Aerobic fitness is an essential component of a healthy lifestyle. Along with strength and flexibility, it defines how well you can move, how long you can stay active without tiring, and it may even determine how long you live. Aerobic exercises make your heart stronger and can boost your mood and help to control your weight. The University of Maryland Medical Center recommends three sessions of 30 to 45 minutes of aerobic exercise weekly to increase cardiovascular fitness.
Aerobic Fitness Defined
Aerobic means "with oxygen" and aerobic activity is movement takes in greater-than-normal amounts of oxygen for muscles to burn to produce fuel. Oxidation is required for use of energy sources that fuel low to moderate intensity and longer duration activity. More immediate sources not requiring oxidation are used to fuel a set of weight lifting exercises, for example. Aerobic exercise will raise your heart rate during exercise, expand your lung capacity, and increase your endurance. Aerobic activity is typically maintained at a moderate intensity level for a long time -- running is a good example. The University of Maryland Medical Center says you should be able to exercise at 60 to 85 percent of your maximum heart rate for cardiovascular conditioning or aerobic fitness.
Benefits of Aerobic Fitness
Aerobic exercise is good for your heart. The stepped-up heart rate that results when you move large muscle groups, improves overall cardio conditioning, lowers your resting heart rate, increases your oxygen capacity, boosts circulation and the production of good cholesterol, lowers blood pressure and bad cholesterol, regulates blood sugar, creates healthier more efficient lungs, decreases the risk of heart disease and stroke, and helps you to maintain or lose weight. You can realize the benefits of your aerobic fitness while pushing your shopping cart at the grocery store, going up stairs, or running around a court in a challenging game of tennis.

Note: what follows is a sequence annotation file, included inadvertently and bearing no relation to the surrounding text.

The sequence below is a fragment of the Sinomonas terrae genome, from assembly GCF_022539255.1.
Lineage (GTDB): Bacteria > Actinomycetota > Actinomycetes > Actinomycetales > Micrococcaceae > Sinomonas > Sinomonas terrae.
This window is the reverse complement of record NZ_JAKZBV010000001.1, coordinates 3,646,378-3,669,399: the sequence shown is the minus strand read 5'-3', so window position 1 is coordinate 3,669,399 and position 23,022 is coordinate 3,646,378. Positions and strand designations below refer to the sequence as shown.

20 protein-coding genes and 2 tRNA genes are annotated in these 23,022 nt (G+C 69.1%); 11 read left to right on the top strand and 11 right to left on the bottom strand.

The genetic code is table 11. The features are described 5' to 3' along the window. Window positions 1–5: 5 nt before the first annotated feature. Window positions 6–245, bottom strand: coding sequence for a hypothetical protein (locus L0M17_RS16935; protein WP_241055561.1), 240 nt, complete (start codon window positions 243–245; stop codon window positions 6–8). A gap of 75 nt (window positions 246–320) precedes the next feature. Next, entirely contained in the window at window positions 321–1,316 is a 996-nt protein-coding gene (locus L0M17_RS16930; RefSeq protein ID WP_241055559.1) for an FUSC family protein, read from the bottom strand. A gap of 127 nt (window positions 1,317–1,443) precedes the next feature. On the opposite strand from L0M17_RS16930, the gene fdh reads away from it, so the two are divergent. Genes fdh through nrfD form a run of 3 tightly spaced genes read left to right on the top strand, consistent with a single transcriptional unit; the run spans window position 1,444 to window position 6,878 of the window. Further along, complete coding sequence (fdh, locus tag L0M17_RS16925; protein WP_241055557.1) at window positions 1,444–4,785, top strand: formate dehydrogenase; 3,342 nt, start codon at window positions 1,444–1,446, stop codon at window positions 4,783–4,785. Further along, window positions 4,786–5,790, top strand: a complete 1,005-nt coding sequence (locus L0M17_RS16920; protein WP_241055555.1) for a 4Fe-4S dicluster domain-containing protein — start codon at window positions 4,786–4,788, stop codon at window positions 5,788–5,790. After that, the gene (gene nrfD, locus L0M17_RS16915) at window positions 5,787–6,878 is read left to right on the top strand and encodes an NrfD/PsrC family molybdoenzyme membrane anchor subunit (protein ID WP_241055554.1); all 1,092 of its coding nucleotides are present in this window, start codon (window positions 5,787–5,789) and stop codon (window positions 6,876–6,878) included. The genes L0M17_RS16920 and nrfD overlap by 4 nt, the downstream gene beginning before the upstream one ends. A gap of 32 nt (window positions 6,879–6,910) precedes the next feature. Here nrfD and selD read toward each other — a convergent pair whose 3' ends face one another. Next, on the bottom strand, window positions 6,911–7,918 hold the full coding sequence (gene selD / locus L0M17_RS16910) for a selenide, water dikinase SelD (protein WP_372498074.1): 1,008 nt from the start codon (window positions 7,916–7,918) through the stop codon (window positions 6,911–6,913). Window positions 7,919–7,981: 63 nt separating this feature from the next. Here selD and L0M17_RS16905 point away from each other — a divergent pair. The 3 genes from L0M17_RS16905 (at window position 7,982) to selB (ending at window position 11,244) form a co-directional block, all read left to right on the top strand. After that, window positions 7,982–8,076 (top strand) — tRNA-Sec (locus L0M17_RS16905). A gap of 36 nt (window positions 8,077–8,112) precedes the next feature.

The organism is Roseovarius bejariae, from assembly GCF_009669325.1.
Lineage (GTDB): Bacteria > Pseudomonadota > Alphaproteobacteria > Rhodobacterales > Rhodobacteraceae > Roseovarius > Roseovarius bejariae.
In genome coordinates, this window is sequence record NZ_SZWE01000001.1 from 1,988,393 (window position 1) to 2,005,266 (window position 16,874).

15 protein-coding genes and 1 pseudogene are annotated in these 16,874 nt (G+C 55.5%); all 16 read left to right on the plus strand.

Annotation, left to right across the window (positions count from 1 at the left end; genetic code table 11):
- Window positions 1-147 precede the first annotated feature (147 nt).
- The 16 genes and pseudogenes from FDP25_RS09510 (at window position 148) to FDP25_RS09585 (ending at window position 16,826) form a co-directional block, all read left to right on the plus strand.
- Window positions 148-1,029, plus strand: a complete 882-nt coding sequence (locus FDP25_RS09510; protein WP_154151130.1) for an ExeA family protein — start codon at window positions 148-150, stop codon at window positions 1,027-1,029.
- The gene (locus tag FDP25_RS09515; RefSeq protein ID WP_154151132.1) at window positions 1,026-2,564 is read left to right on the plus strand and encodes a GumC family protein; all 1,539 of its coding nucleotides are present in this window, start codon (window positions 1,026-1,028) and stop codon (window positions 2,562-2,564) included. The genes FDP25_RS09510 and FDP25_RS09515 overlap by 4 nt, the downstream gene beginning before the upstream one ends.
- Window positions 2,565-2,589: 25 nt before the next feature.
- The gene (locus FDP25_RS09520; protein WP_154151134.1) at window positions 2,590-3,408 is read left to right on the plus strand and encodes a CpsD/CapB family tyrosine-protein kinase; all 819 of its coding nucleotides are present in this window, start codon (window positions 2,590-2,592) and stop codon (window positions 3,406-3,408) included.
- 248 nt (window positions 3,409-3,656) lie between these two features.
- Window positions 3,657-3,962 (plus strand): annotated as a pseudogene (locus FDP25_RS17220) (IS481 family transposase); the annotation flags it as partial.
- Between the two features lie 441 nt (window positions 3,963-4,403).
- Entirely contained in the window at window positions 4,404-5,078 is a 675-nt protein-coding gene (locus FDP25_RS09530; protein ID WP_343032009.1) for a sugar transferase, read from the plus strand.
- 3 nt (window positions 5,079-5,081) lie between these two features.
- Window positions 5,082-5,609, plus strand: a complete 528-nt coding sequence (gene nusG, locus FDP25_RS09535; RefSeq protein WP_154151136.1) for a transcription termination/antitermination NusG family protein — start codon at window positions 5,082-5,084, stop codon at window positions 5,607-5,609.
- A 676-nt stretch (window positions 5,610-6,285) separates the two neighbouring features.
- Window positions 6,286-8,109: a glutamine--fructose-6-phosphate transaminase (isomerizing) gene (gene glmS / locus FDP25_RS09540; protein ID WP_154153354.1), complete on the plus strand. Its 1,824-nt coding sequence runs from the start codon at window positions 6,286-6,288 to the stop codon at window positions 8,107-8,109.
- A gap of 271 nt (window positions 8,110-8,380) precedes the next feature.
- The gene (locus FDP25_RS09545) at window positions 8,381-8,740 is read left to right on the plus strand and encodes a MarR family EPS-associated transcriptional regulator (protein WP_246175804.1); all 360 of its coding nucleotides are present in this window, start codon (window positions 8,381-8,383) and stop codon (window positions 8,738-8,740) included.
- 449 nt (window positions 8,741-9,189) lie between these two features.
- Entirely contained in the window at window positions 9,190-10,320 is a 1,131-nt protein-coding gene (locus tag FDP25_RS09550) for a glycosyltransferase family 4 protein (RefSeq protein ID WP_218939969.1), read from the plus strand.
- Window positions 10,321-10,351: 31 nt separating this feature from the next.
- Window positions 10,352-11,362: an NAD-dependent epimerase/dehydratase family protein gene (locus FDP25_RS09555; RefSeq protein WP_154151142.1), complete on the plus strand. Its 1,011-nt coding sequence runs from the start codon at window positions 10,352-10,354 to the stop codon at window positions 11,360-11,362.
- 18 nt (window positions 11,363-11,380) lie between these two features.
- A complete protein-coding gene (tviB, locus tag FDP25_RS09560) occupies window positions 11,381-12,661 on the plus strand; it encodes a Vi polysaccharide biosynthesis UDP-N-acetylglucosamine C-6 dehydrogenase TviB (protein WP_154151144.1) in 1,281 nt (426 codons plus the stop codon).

Levels of Intensity
As you progress in fitness, you'll want to increase the intensity level of your aerobic exercise to continue to improve. If your lifestyle is sedentary, begin with light-intensity movement -- that includes walking at a moderate pace and daily activities such as cleaning, running errands and carrying packages. Moderate and intense aerobic activity is what delivers noticeable health results and pays big dividends in increased fitness. Moderate activity works your heart, lungs and muscles -- you can still converse while walking or jogging although you may be breathing harder. High intensity activity might be vigorous cycling, sprinting, swimming competitive laps, jumping rope, or playing basketball. Raise the level of intensity with one or more strategies: increase your speed, the time you spend working out, or the load-bearing or resistance of the exercise. The latter can be increased by going uphill or by a wearing weight vest.
Aerobic exercise is what you do between warm-up and cool down that raises your heart rate. It is not strength or flexibility training. You might choose a leisurely jog or killer timed rowing -- find the exercise level and interesting fitness choice that works for you and vary your routine to increase the challenge and stay inspired. Good aerobic choices range from high-impact step classes, regular runs on a track or trail, swimming, cycling, team sports such as soccer or volleyball, individual sports such as racquetball or golf, sessions on a treadmill or elliptical trainer, skiing, dinghy sailing, power yoga routines, dance classes, boxing, and working out on a trampoline or balance ball.